Are you confused as to what will happen with interest rates or the direction of the bond market? If you are, don't be upset because everyone on Wall Street is in the same fix. "The market is befuddled by analysis" is the explanation one salesman gave for the uncertainty in the bond markets over the past several weeks.
Investors have scrutinized the administration's economic package to death. At first a great deal of skepticism was raised against supply-side economics. Then people said it did make sense but, recently, economists have had second thoughts as to the end results of this supply-side economic package.
Questions are asked about too large or too small tax cuts versus too small or too large budget cuts. Or will the Federal Reserve be able to control monetary growth and inflation? "After all," some point out, "The Fed's been the only agency battling inflation for the past two years and so far its success isn't too hot."
The bottom line is that no one really knows how or when the administration's original package will emerge from Congress. And on top of that there is no concrete evidence of how effective the plan will be regardless of its final form.
The bond dealers too are trying to figure out what the Federal Reserve is up to. Is the Fed allowing short rates to decline? Until this week, the federal funds rate (the rate at which banks lend their excess reserves) had declined 500 basis points. But this week the rate jumped about 100 basis points. And the money supply, which had been declining since January, had moved up $3 billion in the last 3 weeks. More consternation for the dealers.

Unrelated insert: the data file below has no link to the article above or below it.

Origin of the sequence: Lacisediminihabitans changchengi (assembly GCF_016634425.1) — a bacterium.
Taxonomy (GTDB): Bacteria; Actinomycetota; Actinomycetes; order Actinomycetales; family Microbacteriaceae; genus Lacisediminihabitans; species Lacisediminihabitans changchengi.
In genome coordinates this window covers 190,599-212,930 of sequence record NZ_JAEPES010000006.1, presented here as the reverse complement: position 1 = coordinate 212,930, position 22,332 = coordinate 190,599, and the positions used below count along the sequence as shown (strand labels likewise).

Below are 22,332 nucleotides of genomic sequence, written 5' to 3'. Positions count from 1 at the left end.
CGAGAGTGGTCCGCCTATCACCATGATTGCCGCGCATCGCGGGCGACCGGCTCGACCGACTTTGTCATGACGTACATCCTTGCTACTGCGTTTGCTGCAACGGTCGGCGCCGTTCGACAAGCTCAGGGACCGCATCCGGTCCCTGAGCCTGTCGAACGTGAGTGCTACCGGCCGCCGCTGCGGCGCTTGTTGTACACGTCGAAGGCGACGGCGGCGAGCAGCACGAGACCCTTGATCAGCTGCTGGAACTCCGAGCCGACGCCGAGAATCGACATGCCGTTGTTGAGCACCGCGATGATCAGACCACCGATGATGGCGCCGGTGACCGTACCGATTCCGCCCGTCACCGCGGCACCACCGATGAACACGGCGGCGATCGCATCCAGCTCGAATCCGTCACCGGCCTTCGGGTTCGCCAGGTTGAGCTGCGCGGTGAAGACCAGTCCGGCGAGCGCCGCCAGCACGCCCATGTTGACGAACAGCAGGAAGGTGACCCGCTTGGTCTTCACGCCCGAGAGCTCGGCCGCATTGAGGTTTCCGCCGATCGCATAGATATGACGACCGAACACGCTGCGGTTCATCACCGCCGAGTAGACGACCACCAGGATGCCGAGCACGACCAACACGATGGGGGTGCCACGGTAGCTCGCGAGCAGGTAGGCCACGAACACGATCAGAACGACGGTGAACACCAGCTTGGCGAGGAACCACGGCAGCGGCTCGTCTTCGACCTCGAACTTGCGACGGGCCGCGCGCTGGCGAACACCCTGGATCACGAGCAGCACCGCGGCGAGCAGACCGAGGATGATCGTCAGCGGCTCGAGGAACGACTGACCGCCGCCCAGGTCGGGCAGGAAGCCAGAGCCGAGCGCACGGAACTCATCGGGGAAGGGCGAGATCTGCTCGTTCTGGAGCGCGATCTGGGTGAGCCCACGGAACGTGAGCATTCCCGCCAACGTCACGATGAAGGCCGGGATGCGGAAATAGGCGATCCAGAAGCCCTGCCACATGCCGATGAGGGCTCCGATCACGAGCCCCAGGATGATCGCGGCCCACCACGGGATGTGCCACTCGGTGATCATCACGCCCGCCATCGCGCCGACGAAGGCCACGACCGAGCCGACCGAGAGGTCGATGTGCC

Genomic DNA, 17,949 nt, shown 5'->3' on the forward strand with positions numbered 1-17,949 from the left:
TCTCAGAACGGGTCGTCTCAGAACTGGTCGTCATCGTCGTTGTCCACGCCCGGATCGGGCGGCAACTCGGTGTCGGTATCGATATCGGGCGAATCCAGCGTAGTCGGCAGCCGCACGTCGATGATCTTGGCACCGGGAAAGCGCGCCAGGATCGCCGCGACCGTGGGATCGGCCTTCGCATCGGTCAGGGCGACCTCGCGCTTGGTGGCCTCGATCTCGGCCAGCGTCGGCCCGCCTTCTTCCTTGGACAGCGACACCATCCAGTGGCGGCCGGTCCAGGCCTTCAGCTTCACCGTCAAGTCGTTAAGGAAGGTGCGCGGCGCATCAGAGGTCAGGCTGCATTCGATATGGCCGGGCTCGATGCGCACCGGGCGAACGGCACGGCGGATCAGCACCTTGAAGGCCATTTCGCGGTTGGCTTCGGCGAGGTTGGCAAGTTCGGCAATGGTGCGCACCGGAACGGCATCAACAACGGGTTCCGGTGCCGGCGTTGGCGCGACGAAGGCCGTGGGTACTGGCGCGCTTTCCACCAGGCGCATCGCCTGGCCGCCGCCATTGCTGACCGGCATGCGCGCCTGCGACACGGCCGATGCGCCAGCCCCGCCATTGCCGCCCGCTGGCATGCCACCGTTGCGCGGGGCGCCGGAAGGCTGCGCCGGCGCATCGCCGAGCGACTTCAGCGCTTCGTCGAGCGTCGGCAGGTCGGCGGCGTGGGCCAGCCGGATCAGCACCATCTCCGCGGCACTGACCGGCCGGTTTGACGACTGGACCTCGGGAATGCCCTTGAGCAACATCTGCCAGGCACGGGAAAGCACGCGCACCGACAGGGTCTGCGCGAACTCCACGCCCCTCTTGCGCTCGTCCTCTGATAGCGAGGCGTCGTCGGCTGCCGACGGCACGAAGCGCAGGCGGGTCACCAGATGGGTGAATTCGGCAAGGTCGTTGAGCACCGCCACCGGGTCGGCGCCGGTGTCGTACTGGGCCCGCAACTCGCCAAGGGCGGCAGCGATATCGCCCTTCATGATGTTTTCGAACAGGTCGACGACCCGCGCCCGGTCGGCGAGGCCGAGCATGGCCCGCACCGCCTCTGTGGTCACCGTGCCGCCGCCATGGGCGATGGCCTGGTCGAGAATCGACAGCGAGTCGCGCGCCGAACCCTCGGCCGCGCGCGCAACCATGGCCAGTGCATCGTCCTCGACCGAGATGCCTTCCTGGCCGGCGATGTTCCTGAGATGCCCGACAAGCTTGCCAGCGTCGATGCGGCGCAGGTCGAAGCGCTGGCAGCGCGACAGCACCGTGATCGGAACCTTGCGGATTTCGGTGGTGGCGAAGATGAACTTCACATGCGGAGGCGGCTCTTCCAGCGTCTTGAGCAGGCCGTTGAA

With short rates declining, the seeds for a rally were being sown, but now with these rates reversing it will cost dealers 16 percent to carry their inventory overnight. And that's a losing proposition, especially if the bonds are taxable.
And then there is the question of the economy itself. Many economists predicted we would be in a recession by the end of 1980. But we are almost through the first quarter of 1981 and it looks as if the economy will show a positive gain for the quarter.
So, put all these ideas in a cocktail shaker, give them a good shake and out will come confusion, indecision and an outlook that is impossible to predict because the variables are so numerous. If you like the Reagan economics and think the plan will pass Congress, then the market holds little downside risk for you. On the other hand, if you hold opposite views, the market, especially the longer maturities, could be a real bear trap.
The Treasury market received a boost from foreign buyers last week. The returns were high and they also had a good currency play with the strengthening dollar. A lower-than-expected producer's price index and a decline in the money supply also helped price advance.
The municipal market had mixed results. The $150 million the state of New Jersey issued had an extremely poor reception. The unsold balance at the end of the first day showed that only $25 million had been retailed. Price adjustments followed with yields rising 10 basis points to facilitate sales. Short project notes were in demand and yields fell by 20 basis points from the original pricing. By week's end, August and September notes were available on a 7.50 basis, and October notes on a 7.60 basis.
Bond anticipation notes of Jacksonville Electric Authority in Florida, due in 1983, were an immediate sellout with a 9 percent return.
On Tuesday Montgomery County will sell $70 million general obligation bonds which will mature serially from 1982 until 1996. These AAA bonds will come in minimum denominations of $5,000.
Don't expect any real direction in the markets for a while. With all of the confusion keep your cash invested in money market funds but if you feel the urge to extend, don't go out beyond five years.